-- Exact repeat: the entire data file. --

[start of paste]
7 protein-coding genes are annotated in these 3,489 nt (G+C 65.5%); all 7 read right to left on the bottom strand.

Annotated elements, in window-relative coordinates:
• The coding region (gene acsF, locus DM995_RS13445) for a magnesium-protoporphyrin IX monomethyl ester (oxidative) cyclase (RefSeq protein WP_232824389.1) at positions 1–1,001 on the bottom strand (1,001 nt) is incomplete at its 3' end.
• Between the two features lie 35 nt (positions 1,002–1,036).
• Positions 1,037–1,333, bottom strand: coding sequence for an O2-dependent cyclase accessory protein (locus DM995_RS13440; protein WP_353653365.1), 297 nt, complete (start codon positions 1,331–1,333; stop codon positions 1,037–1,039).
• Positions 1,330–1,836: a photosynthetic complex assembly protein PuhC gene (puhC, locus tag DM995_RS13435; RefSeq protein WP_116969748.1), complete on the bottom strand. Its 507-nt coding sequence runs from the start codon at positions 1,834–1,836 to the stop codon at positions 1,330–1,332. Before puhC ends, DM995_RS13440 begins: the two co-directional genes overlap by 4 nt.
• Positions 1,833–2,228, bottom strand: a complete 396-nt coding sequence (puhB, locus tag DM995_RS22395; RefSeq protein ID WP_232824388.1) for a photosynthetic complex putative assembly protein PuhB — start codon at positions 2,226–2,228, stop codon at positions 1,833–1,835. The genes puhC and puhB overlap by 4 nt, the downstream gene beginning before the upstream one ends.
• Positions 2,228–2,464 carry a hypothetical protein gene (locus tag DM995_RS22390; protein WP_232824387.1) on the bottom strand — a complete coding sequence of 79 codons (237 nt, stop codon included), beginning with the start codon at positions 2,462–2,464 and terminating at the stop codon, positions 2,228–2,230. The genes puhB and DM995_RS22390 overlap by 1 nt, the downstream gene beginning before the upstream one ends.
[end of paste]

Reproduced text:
7 protein-coding genes are annotated in these 3,489 nt (G+C 65.5%); all 7 read right to left on the bottom strand.

Annotated elements, in window-relative coordinates:
• The coding region (gene acsF, locus DM995_RS13445) for a magnesium-protoporphyrin IX monomethyl ester (oxidative) cyclase (RefSeq protein WP_232824389.1) at positions 1–1,001 on the bottom strand (1,001 nt) is incomplete at its 3' end.
• Between the two features lie 35 nt (positions 1,002–1,036).
• Positions 1,037–1,333, bottom strand: coding sequence for an O2-dependent cyclase accessory protein (locus DM995_RS13440; protein WP_353653365.1), 297 nt, complete (start codon positions 1,331–1,333; stop codon positions 1,037–1,039).
• Positions 1,330–1,836: a photosynthetic complex assembly protein PuhC gene (puhC, locus tag DM995_RS13435; RefSeq protein WP_116969748.1), complete on the bottom strand. Its 507-nt coding sequence runs from the start codon at positions 1,834–1,836 to the stop codon at positions 1,330–1,332. Before puhC ends, DM995_RS13440 begins: the two co-directional genes overlap by 4 nt.
• Positions 1,833–2,228, bottom strand: a complete 396-nt coding sequence (puhB, locus tag DM995_RS22395; RefSeq protein ID WP_232824388.1) for a photosynthetic complex putative assembly protein PuhB — start codon at positions 2,226–2,228, stop codon at positions 1,833–1,835. The genes puhC and puhB overlap by 4 nt, the downstream gene beginning before the upstream one ends.
• Positions 2,228–2,464 carry a hypothetical protein gene (locus tag DM995_RS22390; protein WP_232824387.1) on the bottom strand — a complete coding sequence of 79 codons (237 nt, stop codon included), beginning with the start codon at positions 2,462–2,464 and terminating at the stop codon, positions 2,228–2,230. The genes puhB and DM995_RS22390 overlap by 1 nt, the downstream gene beginning before the upstream one ends.